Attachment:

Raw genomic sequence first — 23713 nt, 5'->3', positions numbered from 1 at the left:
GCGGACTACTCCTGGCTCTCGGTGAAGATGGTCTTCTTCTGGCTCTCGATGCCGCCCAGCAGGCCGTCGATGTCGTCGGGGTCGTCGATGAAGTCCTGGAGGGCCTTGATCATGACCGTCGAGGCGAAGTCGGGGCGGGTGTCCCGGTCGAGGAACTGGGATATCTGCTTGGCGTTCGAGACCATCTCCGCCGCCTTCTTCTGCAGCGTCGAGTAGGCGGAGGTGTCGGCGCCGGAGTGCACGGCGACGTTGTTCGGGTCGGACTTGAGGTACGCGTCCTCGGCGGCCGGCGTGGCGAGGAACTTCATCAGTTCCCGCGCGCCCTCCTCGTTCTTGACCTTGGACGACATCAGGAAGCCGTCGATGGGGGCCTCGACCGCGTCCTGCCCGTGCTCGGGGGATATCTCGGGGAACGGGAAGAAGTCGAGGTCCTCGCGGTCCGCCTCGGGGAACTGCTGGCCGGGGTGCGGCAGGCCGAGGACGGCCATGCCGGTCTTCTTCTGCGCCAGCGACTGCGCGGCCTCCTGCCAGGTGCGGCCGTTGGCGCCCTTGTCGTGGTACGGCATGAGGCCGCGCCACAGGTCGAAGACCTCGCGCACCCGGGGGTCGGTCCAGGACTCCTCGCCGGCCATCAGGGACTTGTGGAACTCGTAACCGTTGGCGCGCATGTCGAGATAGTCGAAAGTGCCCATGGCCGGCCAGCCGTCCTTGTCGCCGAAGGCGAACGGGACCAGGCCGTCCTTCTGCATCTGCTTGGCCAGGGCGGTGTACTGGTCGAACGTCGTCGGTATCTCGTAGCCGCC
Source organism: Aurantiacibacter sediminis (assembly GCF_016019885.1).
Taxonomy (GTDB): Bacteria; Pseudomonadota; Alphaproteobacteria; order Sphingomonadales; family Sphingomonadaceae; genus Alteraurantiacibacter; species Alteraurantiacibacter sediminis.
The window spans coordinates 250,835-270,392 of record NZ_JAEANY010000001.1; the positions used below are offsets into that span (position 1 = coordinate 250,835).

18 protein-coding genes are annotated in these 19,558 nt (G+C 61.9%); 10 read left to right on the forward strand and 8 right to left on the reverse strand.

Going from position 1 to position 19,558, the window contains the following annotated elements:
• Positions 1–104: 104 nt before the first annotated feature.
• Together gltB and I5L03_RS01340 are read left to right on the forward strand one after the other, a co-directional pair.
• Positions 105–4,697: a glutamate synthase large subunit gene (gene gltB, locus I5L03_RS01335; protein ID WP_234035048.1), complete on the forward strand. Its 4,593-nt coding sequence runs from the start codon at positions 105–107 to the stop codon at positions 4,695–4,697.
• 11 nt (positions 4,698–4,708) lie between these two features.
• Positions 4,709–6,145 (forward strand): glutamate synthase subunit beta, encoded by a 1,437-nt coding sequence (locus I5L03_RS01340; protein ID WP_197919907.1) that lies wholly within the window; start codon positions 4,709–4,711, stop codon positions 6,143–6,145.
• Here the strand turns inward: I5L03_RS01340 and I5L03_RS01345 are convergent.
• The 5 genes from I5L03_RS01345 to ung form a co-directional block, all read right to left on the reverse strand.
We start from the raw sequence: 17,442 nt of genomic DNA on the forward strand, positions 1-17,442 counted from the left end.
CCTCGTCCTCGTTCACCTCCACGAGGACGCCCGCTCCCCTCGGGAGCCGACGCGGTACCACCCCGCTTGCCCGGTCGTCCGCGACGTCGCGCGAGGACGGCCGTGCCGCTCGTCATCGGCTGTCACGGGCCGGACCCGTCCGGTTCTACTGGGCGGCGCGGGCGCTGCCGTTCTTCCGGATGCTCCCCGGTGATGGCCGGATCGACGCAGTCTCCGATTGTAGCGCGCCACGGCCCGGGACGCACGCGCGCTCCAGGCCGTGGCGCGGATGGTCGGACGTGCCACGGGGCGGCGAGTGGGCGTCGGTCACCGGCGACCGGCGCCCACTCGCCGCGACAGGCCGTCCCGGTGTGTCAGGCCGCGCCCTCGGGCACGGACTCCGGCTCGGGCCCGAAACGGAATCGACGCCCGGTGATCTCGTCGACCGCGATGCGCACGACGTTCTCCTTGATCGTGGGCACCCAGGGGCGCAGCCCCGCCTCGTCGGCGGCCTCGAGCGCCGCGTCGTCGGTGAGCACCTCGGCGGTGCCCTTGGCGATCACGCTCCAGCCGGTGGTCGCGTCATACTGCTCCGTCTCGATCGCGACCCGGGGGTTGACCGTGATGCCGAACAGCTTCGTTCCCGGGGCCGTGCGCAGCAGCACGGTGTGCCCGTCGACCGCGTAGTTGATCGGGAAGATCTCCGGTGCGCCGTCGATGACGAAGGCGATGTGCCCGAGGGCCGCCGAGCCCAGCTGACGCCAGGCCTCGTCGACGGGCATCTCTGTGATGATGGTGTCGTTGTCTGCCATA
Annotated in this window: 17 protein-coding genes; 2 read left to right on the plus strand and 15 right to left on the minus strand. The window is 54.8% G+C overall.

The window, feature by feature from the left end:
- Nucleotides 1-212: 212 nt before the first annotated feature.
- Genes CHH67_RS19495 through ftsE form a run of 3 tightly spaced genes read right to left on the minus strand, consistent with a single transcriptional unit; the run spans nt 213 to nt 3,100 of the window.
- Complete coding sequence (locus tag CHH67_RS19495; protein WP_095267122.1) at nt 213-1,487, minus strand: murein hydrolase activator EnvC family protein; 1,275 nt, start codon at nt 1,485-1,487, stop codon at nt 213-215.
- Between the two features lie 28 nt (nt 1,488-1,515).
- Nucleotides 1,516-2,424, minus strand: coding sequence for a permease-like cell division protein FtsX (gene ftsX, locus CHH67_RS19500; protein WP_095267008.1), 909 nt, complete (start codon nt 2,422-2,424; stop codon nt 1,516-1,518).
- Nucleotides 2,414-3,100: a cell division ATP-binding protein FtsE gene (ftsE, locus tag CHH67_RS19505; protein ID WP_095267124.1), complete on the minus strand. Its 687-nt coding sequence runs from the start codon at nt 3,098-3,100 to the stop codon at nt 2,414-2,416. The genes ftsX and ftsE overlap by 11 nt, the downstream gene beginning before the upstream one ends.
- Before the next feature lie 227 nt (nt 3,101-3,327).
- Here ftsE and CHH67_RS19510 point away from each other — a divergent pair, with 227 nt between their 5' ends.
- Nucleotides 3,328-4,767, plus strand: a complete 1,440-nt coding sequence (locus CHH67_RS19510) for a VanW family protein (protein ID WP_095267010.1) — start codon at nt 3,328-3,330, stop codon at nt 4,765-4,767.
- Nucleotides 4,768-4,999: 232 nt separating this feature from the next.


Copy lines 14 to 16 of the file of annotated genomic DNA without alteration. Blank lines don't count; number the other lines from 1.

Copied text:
• The 5 genes from I5L03_RS01345 to ung form a co-directional block, all read right to left on the reverse strand.
We start from the raw sequence: 17,442 nt of genomic DNA on the forward strand, positions 1-17,442 counted from the left end.
CCTCGTCCTCGTTCACCTCCACGAGGACGCCCGCTCCCCTCGGGAGCCGACGCGGTACCACCCCGCTTGCCCGGTCGTCCGCGACGTCGCGCGAGGACGGCCGTGCCGCTCGTCATCGGCTGTCACGGGCCGGACCCGTCCGGTTCTACTGGGCGGCGCGGGCGCTGCCGTTCTTCCGGATGCTCCCCGGTGATGGCCGGATCGACGCAGTCTCCGATTGTAGCGCGCCACGGCCCGGGACGCACGCGCGCTCCAGGCCGTGGCGCGGATGGTCGGACGTGCCACGGGGCGGCGAGTGGGCGTCGGTCACCGGCGACCGGCGCCCACTCGCCGCGACAGGCCGTCCCGGTGTGTCAGGCCGCGCCCTCGGGCACGGACTCCGGCTCGGGCCCGAAACGGAATCGACGCCCGGTGATCTCGTCGACCGCGATGCGCACGACGTTCTCCTTGATCGTGGGCACCCAGGGGCGCAGCCCCGCCTCGTCGGCGGCCTCGAGCGCCGCGTCGTCGGTGAGCACCTCGGCGGTGCCCTTGGCGATCACGCTCCAGCCGGTGGTCGCGTCATACTGCTCCGTCTCGATCGCGACCCGGGGGTTGACCGTGATGCCGAACAGCTTCGTTCCCGGGGCCGTGCGCAGCAGCACGGTGTGCCCGTCGACCGCGTAGTTGATCGGGAAGATCTCCGGTGCGCCGTCGATGACGAAGGCGATGTGCCCGAGGGCCGCCGAGCCCAGCTGACGCCAGGCCTCGTCGACGGGCATCTCTGTGATGATGGTGTCGTTGTCTGCCATA